Poland snubs Russia before World War II commemoration

WARSAW, Poland (AP) — Polish authorities have refused to invite a Russian delegation to a commemoration ceremony marking the 80th anniversary of the outbreak of World War II.

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Krzysztof Szczerski, an aide to the Polish president, said Wednesday in comments carried by the Polish news agency PAP that Russia hasn't been invited to the events in September because of its aggressive actions in Ukraine.

Russia has been slapped with various international sanctions for its annexation of Ukraine's Crimea in 2014 and ongoing support for separatists in eastern Ukraine.

Szczerski said the anniversary ceremonies will be held "in the company of countries with whom Poland cooperates closely now for peace that is based on the respect for international law, for the sovereignty of nations and of their territory."

Russia's Foreign Ministry said in a statement late Wednesday that it was "bewildered" by the snub, and accused the Polish government of rewriting history to suit its political agenda.

"Despite the critical contribution of our country to defeating Hitler's Germany and liberating Poland from Nazi invaders, there is no place for Russia there," the statement said.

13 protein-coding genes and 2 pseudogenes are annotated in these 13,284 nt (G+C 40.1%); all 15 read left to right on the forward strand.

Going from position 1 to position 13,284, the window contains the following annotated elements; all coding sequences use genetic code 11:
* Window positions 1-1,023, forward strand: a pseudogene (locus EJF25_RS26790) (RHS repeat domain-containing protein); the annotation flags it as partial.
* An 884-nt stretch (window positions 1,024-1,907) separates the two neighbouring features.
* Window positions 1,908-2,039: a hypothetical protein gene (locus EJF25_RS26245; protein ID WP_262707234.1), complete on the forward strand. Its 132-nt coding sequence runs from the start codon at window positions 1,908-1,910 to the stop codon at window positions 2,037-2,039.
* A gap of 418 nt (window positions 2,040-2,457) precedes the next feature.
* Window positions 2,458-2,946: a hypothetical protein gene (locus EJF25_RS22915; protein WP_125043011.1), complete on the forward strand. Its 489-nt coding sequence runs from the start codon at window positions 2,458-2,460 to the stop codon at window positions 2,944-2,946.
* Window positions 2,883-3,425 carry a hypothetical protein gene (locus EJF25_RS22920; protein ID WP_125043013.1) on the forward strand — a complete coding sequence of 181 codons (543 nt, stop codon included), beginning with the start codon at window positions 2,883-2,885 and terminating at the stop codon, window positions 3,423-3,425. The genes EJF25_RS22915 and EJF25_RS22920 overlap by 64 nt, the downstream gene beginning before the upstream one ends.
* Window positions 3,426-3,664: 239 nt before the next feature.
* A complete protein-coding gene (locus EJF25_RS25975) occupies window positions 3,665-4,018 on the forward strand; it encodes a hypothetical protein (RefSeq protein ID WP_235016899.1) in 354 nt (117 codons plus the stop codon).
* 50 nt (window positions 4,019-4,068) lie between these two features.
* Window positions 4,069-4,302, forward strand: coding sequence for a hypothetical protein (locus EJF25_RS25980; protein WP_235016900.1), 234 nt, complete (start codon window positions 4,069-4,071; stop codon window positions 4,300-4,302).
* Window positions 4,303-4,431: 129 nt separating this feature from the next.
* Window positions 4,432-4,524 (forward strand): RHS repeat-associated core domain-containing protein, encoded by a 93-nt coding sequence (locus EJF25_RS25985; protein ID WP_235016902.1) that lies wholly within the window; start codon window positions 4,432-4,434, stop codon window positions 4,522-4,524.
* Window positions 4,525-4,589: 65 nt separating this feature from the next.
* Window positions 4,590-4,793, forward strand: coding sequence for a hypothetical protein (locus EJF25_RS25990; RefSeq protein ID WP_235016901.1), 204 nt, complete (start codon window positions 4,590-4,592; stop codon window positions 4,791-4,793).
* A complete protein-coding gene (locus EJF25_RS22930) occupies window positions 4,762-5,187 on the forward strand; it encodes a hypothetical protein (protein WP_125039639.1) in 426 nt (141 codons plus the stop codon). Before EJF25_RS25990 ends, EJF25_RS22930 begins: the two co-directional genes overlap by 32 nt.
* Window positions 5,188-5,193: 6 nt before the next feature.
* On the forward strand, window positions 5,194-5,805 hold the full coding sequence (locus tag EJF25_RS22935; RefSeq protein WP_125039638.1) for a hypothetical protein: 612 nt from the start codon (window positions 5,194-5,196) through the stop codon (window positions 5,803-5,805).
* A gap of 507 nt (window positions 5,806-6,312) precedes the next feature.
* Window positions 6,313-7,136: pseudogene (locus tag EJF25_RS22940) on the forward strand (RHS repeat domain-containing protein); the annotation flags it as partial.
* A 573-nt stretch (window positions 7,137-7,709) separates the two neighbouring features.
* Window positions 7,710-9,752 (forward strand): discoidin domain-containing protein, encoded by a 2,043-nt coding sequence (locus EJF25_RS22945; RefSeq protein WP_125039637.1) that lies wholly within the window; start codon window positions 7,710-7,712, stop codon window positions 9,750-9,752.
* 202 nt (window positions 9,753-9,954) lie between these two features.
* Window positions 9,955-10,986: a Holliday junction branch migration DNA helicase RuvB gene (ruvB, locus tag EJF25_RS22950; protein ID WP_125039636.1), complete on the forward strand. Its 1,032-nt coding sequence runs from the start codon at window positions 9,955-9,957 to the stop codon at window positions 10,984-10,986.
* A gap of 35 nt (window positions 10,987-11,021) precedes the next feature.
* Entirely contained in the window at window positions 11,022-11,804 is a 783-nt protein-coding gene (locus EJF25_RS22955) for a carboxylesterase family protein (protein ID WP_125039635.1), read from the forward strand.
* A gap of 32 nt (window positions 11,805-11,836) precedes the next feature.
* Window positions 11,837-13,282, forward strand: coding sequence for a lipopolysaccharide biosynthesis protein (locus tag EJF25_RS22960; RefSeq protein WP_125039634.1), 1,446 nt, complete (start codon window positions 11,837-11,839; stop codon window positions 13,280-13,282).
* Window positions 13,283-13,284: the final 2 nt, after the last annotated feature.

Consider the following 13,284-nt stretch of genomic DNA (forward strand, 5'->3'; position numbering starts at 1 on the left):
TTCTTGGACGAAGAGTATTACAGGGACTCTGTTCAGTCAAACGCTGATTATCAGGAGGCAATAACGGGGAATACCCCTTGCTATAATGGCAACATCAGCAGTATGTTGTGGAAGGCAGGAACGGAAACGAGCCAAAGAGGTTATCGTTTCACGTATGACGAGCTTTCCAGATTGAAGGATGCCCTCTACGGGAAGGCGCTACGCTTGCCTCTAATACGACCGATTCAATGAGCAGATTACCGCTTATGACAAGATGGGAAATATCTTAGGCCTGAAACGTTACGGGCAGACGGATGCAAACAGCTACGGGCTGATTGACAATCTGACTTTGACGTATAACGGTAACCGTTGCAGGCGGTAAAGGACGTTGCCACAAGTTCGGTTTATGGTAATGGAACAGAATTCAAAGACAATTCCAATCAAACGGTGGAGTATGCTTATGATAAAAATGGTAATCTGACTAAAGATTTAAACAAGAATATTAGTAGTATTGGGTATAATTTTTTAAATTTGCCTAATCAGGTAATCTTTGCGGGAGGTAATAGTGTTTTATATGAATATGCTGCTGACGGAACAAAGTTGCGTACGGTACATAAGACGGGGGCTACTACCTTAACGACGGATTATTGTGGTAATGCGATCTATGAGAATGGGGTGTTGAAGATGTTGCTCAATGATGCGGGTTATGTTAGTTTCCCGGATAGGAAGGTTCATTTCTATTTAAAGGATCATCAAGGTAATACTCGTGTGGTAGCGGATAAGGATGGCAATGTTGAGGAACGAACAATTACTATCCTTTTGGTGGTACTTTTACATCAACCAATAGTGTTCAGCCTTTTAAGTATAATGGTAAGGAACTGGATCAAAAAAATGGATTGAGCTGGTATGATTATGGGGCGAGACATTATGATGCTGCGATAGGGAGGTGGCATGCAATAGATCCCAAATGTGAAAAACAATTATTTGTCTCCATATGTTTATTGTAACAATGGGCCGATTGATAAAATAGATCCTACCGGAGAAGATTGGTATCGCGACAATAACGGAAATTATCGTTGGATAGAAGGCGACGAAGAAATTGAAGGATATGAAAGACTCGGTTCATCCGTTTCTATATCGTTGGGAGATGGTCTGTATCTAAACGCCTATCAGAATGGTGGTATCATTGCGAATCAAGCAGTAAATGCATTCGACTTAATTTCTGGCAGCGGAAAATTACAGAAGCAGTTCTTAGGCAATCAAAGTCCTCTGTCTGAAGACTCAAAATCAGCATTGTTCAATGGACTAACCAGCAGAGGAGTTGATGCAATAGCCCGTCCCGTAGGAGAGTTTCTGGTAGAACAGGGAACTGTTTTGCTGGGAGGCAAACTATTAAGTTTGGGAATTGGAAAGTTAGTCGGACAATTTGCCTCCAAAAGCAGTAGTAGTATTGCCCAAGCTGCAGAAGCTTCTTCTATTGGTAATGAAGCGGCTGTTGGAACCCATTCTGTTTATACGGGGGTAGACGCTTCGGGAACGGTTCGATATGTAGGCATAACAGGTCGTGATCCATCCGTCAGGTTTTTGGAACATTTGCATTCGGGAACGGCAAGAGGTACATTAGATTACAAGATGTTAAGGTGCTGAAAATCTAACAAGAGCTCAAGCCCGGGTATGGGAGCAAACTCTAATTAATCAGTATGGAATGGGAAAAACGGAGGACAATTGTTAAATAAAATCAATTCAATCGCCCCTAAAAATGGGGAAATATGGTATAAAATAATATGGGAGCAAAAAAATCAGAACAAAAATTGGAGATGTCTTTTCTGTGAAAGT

Some Polish opposition politicians voiced their disagreement over the right-wing government's decision to snub Russia.

Former Prime Minister Leszek Miller, an ex-Communist who is now running for a seat in the European Parliament, said on Polsat TV that "it is hard to talk about World War II without mentioning the armed effort of the Soviet Union."

Russian President Vladimir Putin, who was then the prime minister, traveled to Poland for anniversary observances 10 years ago and made a speech at the Westerplatte peninsula, in Gdansk, where the war began with Nazi Germany's invasion Sept. 1, 1939. Barely two weeks later, the Soviet Red Army also invaded Poland, carving it up jointly with Germany, an act that is still seen in Poland as betrayal.

The visit took place even though Russia's relations with Polish authorities of the time were also tense. In an effort toward improving them, Putin and Poland's then-prime minister, Donald Tusk, held talks.

"The situation was dramatically different then. Since then, we had the annexation of Crimea and the war in Donbass, where Russia broke all the possible norms and rules and isolated itself," said Michal Baranowski, head of the Warsaw office of the German Marshall Fund of the United States.

"It would be absolutely shocking if Putin were invited to participate as a normal head of state, because the situation is not normal."